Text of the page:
New Zealand Employment Law Update: August 2023
Employment Relations (Restraint of Trade) Amendment Bill
Almost a year since its introduction, the Employment Relations (Restraint of Trade) Amendment Bill has progressed to the Select Committee stage.
The Bill proposes three major limitations on the current ability for parties to mutually agree restrictions that apply post-employment:
- Restraints of trade will be ineffective against employees who earn less than three times the minimum wage;
- Employers will be required to compensate an employee for every week they are restrained for an amount of at least half of the employee's average weekly earnings;
- No restraint can be imposed for longer than 6 months, regardless of an employee's seniority.
The aim of the Bill is to limit the number of low-medium income employees being restrained, and it recognises that many unreasonable restraints are unchallenged due to the cost and expense of doing so. If introduced, the Bill will provide greater certainty regarding enforceability of restraints from the outset of employment, and likely reduce litigation in this space. However, it will significantly limit the ability for employers to negotiate longer restraints where there is a genuine need to protect their proprietary interests for periods in excess of six months.
The Education and Workforce Committee is calling for submissions until 18 September 2023.
Human Rights (Prohibition of Discrimination on Grounds of Gender Identity or Expression, and Variations of Sex Characteristics) Amendment Bill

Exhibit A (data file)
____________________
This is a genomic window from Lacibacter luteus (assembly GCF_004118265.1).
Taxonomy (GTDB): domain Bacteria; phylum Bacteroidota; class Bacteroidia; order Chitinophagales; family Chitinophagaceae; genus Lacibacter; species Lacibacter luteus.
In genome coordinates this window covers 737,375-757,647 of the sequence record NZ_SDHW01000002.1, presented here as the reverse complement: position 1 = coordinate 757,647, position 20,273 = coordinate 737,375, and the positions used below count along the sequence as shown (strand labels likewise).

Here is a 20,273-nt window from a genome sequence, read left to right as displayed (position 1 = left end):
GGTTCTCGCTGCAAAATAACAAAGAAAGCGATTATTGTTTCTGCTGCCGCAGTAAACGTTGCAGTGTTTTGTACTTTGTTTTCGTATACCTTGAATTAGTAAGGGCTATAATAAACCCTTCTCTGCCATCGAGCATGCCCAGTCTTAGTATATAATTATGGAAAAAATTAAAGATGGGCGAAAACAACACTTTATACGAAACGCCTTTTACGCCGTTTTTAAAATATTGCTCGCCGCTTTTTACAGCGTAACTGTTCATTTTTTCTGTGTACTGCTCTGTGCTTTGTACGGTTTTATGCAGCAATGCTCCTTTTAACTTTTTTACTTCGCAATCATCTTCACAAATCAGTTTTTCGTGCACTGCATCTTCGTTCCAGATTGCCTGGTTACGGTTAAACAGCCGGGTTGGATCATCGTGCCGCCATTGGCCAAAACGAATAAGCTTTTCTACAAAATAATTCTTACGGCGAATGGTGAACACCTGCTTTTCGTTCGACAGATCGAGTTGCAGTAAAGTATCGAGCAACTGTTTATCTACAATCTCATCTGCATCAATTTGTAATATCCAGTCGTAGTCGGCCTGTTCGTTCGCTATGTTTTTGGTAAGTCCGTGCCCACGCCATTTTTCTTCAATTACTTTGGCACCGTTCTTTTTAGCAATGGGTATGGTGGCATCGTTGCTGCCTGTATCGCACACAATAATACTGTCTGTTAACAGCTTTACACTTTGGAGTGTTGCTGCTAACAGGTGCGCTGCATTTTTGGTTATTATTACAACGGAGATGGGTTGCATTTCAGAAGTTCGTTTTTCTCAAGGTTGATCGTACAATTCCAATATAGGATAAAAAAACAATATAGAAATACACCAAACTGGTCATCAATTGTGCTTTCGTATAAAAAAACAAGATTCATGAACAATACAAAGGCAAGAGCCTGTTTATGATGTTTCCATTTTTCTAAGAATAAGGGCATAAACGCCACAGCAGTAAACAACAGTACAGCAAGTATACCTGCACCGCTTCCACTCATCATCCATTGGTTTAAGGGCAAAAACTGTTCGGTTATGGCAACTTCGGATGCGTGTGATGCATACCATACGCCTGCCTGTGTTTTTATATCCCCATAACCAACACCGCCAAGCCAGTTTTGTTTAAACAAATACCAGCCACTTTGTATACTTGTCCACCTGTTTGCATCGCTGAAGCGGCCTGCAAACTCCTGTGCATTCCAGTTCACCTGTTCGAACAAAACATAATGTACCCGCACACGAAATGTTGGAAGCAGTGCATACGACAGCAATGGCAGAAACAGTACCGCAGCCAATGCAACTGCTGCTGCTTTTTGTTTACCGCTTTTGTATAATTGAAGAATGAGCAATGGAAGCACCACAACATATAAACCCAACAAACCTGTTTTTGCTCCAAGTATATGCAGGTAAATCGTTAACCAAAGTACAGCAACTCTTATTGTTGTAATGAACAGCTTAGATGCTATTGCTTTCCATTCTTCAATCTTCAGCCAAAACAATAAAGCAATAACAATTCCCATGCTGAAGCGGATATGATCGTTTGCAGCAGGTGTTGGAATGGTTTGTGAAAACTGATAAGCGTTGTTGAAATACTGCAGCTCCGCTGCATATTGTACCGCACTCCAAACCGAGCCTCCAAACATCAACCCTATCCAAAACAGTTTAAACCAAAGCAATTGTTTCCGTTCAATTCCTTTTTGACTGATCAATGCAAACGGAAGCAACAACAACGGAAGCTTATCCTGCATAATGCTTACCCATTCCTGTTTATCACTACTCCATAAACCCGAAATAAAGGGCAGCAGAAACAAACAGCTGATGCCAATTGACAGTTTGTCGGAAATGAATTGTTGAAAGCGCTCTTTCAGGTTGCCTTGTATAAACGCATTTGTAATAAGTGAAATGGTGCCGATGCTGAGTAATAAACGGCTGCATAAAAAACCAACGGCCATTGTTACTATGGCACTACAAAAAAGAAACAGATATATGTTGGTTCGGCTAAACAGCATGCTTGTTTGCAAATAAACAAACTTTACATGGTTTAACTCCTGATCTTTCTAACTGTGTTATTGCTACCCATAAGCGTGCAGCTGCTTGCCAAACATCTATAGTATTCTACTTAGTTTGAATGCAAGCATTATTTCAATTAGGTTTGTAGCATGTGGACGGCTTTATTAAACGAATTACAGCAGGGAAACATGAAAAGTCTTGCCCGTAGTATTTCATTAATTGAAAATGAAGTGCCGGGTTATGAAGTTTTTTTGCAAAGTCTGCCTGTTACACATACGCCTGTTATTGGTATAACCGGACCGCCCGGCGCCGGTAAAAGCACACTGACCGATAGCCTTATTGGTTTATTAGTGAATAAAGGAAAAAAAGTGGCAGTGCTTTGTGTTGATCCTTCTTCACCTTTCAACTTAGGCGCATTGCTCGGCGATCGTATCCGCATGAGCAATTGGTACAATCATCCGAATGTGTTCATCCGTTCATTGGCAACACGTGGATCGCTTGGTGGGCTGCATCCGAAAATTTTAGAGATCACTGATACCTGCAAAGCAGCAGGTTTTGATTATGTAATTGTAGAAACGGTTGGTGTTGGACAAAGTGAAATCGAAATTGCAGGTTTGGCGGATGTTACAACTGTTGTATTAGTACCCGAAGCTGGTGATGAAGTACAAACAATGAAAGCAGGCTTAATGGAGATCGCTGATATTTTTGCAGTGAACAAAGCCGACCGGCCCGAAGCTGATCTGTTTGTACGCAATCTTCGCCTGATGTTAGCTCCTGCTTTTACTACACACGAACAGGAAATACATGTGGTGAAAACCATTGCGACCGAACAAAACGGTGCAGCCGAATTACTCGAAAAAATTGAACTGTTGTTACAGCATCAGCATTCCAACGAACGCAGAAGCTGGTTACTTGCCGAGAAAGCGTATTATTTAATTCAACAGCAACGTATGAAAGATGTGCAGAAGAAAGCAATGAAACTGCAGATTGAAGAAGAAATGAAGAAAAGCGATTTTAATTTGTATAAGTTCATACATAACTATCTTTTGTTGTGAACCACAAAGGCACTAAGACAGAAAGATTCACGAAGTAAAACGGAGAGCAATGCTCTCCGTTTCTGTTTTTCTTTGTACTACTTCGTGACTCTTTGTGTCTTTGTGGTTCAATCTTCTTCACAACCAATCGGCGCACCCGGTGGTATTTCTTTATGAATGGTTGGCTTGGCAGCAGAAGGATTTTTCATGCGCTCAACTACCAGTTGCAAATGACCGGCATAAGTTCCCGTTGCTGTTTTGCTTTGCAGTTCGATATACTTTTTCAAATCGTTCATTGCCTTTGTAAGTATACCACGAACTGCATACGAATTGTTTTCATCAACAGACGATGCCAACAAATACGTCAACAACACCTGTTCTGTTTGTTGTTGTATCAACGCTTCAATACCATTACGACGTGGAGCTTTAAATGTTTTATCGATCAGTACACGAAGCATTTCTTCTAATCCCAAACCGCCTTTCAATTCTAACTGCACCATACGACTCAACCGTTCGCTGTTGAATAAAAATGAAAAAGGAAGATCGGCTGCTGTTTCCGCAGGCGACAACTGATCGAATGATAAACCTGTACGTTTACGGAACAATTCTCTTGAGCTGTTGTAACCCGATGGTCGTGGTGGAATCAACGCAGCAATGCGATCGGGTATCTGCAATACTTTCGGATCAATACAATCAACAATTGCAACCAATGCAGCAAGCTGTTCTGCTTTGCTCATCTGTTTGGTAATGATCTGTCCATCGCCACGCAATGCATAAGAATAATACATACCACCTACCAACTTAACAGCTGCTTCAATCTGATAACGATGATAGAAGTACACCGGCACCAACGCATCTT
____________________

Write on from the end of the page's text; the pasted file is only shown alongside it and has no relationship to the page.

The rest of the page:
Elizabeth Kerekere's Bill, which would make gender identity and variation of sex characteristics a prohibited ground of discrimination under the Human Rights Act 1993, has been pulled from the parliamentary ballot.
The Bill proposes to add two new grounds to the list of prohibited grounds of discrimination in section 21 of the Human Rights Act. These are gender identity or expression and variations of sex characteristics. The same additions would also be made to section 105 the Employment Relations Act 2000 which mirrors the grounds of discrimination in the Human Rights Act 1993.
The Bill defines the new grounds broadly. 'Gender identity and expression' may include any gender-related characteristic but highlights self-identified gender, pronouns, name, and appearance whereas 'sex characteristics' relate to a person’s physical, hormonal, or genetic features.
Kerekere has expressed that the Bill's purpose is two-fold: to work towards ending discrimination against LGBTQ+ people and to partially address the impact of colonisation, as Te Ao Māori have historically accepted those with diverse genders and sexualities.
Although questions about the Bill's drafting are inevitable, this Bill is unlikely to face significant opposition and will, most probably, be brought into law – potentially by the end of 2023.